The Ocean County Freeholder Board, as well as the governing bodies of Lacey and Ocean (Waretown), have adopted resolutions supporting legislation (S-866/A-296) introduced by Senator Christopher J. Connors, Assemblyman Brian E. Rumpf and Assemblywoman DiAnne C. Gove that would establish an 11-member New Jersey Coordinating Council on the Decommissioning of Nuclear Power Generating Facilities. The Barnegat Township Committee has announced it will consider a Resolution at its next meeting scheduled in early April.
Under the legislation, the Decommissioning Council would be charged with coordinating and reviewing the development and implementation of plans prepared by public utilities and governmental agencies for the decommissioning of electric generating nuclear facilities in order to assure that the plans and plan implementation comport with applicable federal and state laws and policies.
Specifically, the Council would review plans, studies and schedules related to; the useful life of each facility; the physical decommissioning of a facility; the estimated costs of decommissioning and the financial plan for funding those costs; any environmental impacts of a decommissioning; the storage, transportation and disposal of radioactive materials or wastes from the facility; the safety and security measures to be taken during the decommissioning; the sources and costs of replacement power required to meet the service area demands associated with the decommissioning or any other matter affecting public health, safety and welfare.
This past December, the 9th District Delegation wrote to Governor Chris Christie asking for the Administration’s support for their legislation following the announcement by Exelon, the operator of the Oyster Creek Nuclear Generating Facility, that the company will cease operations at the facility in 2019.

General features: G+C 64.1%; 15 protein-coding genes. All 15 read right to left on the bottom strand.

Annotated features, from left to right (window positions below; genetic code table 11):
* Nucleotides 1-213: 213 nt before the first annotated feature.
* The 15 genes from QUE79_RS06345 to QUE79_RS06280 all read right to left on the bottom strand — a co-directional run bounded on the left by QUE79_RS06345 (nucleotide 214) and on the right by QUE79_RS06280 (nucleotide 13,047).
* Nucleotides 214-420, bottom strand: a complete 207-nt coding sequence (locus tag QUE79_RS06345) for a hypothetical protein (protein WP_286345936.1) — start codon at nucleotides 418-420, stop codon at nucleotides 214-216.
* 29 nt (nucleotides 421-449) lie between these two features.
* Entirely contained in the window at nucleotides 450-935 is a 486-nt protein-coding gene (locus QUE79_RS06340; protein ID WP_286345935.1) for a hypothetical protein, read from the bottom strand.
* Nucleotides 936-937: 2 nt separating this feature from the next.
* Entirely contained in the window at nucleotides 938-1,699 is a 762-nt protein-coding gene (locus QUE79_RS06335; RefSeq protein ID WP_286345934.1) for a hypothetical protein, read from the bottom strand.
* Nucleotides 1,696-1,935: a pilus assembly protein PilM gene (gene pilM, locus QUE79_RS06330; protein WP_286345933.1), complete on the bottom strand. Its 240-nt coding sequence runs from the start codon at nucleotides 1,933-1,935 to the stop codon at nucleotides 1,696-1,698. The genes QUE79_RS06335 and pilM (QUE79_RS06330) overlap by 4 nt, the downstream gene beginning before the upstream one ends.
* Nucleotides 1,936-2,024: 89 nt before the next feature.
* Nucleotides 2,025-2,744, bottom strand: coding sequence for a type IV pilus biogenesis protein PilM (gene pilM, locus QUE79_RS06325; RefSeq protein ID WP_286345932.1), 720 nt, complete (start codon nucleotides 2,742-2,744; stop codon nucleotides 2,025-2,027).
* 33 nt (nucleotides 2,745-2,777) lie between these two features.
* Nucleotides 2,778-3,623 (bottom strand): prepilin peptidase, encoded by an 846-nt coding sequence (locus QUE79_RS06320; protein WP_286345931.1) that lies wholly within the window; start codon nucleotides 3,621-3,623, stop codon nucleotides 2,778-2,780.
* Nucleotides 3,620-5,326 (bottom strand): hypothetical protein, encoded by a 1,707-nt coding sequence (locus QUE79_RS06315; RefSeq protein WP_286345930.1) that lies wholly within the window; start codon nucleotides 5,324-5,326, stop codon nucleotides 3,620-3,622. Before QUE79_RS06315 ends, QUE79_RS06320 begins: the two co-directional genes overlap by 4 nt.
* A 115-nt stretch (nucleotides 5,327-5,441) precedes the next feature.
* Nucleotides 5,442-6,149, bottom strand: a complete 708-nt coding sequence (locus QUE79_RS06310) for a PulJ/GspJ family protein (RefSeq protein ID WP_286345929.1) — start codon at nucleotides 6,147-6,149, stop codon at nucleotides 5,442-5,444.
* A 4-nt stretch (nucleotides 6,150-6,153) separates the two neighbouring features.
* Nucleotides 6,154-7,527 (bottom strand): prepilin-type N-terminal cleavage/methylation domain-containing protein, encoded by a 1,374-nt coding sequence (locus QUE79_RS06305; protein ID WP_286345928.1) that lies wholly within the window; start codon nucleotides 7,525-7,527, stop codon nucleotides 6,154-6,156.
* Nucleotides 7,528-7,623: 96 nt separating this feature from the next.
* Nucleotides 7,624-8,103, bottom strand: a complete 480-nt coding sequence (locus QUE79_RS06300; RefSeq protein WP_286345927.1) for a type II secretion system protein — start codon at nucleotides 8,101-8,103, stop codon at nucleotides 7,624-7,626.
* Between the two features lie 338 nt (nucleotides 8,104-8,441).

Following the passage of the Resolutions in support of their bill, Senator Connors, Assemblyman Rumpf and Assemblywoman Gove issued the following statement:
“We are deeply grateful for the support from the Ocean County Freeholder Board, as well as the governing bodies of Lacey, Ocean and Barnegat Townships. This legislation was introduced more than five years ago with the understanding that one day the Oyster Creek Nuclear Generating Station, the oldest facility of its kind in the country, would cease operations. When first introduced, our legislation was misunderstood as calling for Oyster Creek to be shut down when, in fact, the real intent was to prepare for the inevitable decommissioning process which, as we all know, will be sooner than many had expected.
“Since Oyster Creek will not operate throughout the entire time period allowed under the most recent license renewal permit, it is essential that we examine and prepare for the broad, complex and very serious issues associated with the decommissioning of a nuclear facility.
“Most importantly, we are concerned with preventing or mitigating any negative economic or environmental impact on those communities that would be most drastically impacted by the decommissioning of a nuclear facility. The Council would provide for a continuous dialogue and flow of information, while also serving as a forum to assert the public interest, including at the local level.
“We have been advised that our legislation will be posted in the Senate Environment and Energy Committee sometime in May. It is anticipated amendments will be proposed. While we certainly welcome any input, our Delegation will not consider any amendment that would diminish the ability of the Council to represent the public’s interest during the decommissioning process.”